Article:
Let me think. How does that phrase go. Never drive faster than you can see. Except in Germany where you always drive faster than you can see.

This is sad and avoidable. Let us hope some have learned.

10:20 January 22, 2012 by zeddriver

I doubt very much if lessons were learned.

In defense of the drivers though. The vast majority of near accidents I have witnessed on the Autobahn (bad weather or not). Have involved lorry drivers swerving into the middle lane at the very same moment they put on their signal. They seem to be in such a hurry to start an elephant race with another lorry driver that they forget to look in the mirror to see if traffic is clear.
11:02 January 22, 2012 by DocEllis
Hello Zeddriver,

I drive between 60 and 70 thousand KM per year in Germany and my view is some what different than yours. The slower traffic always control the pace. The problem, in my opinion, and based on my observations, is the lack of space between vehicles. People following far too close to each other and without discretion. Poor judgement. I allow 2 secounds. ALWAYS. When I approach two trucks nose to tail I always expect the rear to pull out suddenly, but I'm watching closely and I am engaged in what is going on around me.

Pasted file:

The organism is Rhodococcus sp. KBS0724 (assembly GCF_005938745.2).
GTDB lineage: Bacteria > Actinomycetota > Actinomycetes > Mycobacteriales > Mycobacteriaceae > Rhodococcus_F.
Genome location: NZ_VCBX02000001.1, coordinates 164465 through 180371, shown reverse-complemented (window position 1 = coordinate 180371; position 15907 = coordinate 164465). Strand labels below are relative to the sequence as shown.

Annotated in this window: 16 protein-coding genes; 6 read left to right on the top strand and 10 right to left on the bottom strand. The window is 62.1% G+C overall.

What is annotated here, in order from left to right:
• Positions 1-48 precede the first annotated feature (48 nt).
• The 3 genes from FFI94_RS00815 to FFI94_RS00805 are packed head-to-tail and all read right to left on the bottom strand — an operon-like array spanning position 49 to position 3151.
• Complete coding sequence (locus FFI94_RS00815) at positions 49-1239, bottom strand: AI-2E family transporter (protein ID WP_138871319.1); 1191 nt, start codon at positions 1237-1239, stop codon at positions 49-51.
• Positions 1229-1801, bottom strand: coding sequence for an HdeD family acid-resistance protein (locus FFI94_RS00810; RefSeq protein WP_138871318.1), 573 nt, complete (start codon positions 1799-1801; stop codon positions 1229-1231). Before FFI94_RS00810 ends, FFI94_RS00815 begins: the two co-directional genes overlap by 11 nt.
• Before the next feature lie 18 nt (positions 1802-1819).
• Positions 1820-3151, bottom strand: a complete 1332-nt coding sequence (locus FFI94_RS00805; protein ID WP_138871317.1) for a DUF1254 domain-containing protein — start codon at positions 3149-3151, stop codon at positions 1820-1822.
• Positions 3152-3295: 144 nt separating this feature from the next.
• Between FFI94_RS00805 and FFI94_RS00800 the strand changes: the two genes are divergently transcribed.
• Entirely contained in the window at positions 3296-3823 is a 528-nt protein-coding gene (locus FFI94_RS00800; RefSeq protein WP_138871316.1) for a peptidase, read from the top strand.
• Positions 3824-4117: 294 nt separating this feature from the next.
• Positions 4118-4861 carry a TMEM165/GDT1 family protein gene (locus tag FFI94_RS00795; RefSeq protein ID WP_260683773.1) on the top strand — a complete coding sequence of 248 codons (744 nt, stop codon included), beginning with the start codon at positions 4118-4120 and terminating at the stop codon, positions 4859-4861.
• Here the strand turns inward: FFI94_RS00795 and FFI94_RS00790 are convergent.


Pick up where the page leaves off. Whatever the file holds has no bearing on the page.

So far so good. 1.3 million Km in 17 years.

11:04 January 23, 2012 by zeddriver

Point taken.

I say you must be a lucky driver. I have only been in Germany for 18 months and have been caught out by lorry drivers pulling out into the middle lane several times. And I have witnessed other drivers having to slam on their brakes for the same. I myself owned a trucking company in the US for ten years. I leased my company to FedEx. It was standard procedure that before a temping a pass. One had to be sure that traffic was not approaching. As for the slower vehicle setting the pace. I think not. Just because a lorry or auto is going slow does not impart the privilege of pulling into the middle lane without regards to traffic that already occupies that lane.

I do agree that Germans do have a bad habit of putting their front bumpers on the

rear of the car in front of them. ESP the Audi pilots.
11:54 January 23, 2012 by DocEllis
Hello Zeddriver,

To be honest, I miss the driving in the states. It is completely different drive.